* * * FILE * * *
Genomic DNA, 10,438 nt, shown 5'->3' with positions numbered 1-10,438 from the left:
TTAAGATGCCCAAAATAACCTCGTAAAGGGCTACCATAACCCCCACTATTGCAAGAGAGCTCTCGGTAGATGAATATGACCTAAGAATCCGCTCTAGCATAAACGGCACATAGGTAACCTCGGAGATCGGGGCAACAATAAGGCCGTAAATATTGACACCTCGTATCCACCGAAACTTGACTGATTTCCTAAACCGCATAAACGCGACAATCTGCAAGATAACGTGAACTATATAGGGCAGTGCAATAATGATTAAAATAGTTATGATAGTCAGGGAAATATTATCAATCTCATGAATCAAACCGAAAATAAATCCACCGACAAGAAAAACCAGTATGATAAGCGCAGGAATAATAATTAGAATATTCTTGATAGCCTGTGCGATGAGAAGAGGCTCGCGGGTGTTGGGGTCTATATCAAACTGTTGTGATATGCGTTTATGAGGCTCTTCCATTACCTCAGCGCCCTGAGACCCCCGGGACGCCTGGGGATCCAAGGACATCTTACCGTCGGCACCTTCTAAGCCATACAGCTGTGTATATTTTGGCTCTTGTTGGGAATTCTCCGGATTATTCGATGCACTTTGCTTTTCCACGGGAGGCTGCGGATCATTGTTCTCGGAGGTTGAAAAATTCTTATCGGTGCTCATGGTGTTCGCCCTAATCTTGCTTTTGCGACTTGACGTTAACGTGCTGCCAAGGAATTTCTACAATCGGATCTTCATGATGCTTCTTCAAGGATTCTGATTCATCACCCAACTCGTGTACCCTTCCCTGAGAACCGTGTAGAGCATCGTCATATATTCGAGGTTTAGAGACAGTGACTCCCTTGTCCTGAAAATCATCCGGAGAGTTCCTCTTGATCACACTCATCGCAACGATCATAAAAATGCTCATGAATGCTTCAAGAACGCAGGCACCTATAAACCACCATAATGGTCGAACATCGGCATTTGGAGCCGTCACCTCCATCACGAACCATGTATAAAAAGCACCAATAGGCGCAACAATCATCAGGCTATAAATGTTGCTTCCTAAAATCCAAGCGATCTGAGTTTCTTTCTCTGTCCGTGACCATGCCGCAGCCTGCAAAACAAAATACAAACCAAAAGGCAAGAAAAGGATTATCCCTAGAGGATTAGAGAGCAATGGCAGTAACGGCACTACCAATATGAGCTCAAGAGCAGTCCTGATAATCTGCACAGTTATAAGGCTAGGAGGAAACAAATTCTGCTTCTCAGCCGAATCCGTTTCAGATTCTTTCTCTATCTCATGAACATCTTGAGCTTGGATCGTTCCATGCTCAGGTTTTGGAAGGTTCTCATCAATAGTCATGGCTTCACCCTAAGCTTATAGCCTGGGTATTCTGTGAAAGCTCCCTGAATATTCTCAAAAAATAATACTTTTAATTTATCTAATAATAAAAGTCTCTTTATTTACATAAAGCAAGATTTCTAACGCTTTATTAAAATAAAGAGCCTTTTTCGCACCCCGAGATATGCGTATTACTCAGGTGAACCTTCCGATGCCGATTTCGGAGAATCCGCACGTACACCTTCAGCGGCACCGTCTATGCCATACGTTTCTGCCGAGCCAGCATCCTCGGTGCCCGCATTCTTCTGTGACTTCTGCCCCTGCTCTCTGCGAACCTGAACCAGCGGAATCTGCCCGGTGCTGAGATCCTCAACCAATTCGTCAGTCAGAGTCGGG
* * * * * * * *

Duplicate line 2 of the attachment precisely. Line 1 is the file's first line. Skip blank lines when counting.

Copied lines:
TTAAGATGCCCAAAATAACCTCGTAAAGGGCTACCATAACCCCCACTATTGCAAGAGAGCTCTCGGTAGATGAATATGACCTAAGAATCCGCTCTAGCATAAACGGCACATAGGTAACCTCGGAGATCGGGGCAACAATAAGGCCGTAAATATTGACACCTCGTATCCACCGAAACTTGACTGATTTCCTAAACCGCATAAACGCGACAATCTGCAAGATAACGTGAACTATATAGGGCAGTGCAATAATGATTAAAATAGTTATGATAGTCAGGGAAATATTATCAATCTCATGAATCAAACCGAAAATAAATCCACCGACAAGAAAAACCAGTATGATAAGCGCAGGAATAATAATTAGAATATTCTTGATAGCCTGTGCGATGAGAAGAGGCTCGCGGGTGTTGGGGTCTATATCAAACTGTTGTGATATGCGTTTATGAGGCTCTTCCATTACCTCAGCGCCCTGAGACCCCCGGGACGCCTGGGGATCCAAGGACATCTTACCGTCGGCACCTTCTAAGCCATACAGCTGTGTATATTTTGGCTCTTGTTGGGAATTCTCCGGATTATTCGATGCACTTTGCTTTTCCACGGGAGGCTGCGGATCATTGTTCTCGGAGGTTGAAAAATTCTTATCGGTGCTCATGGTGTTCGCCCTAATCTTGCTTTTGCGACTTGACGTTAACGTGCTGCCAAGGAATTTCTACAATCGGATCTTCATGATGCTTCTTCAAGGATTCTGATTCATCACCCAACTCGTGTACCCTTCCCTGAGAACCGTGTAGAGCATCGTCATATATTCGAGGTTTAGAGACAGTGACTCCCTTGTCCTGAAAATCATCCGGAGAGTTCCTCTTGATCACACTCATCGCAACGATCATAAAAATGCTCATGAATGCTTCAAGAACGCAGGCACCTATAAACCACCATAATGGTCGAACATCGGCATTTGGAGCCGTCACCTCCATCACGAACCATGTATAAAAAGCACCAATAGGCGCAACAATCATCAGGCTATAAATGTTGCTTCCTAAAATCCAAGCGATCTGAGTTTCTTTCTCTGTCCGTGACCATGCCGCAGCCTGCAAAACAAAATACAAACCAAAAGGCAAGAAAAGGATTATCCCTAGAGGATTAGAGAGCAATGGCAGTAACGGCACTACCAATATGAGCTCAAGAGCAGTCCTGATAATCTGCACAGTTATAAGGCTAGGAGGAAACAAATTCTGCTTCTCAGCCGAATCCGTTTCAGATTCTTTCTCTATCTCATGAACATCTTGAGCTTGGATCGTTCCATGCTCAGGTTTTGGAAGGTTCTCATCAATAGTCATGGCTTCACCCTAAGCTTATAGCCTGGGTATTCTGTGAAAGCTCCCTGAATATTCTCAAAAAATAATACTTTTAATTTATCTAATAATAAAAGTCTCTTTATTTACATAAAGCAAGATTTCTAACGCTTTATTAAAATAAAGAGCCTTTTTCGCACCCCGAGATATGCGTATTACTCAGGTGAACCTTCCGATGCCGATTTCGGAGAATCCGCACGTACACCTTCAGCGGCACCGTCTATGCCATACGTTTCTGCCGAGCCAGCATCCTCGGTGCCCGCATTCTTCTGTGACTTCTGCCCCTGCTCTCTGCGAACCTGAACCAGCGGAATCTGCCCGGTGCTGAGATCCTCAACCAATTCGTCAGTCAGAGTCGGG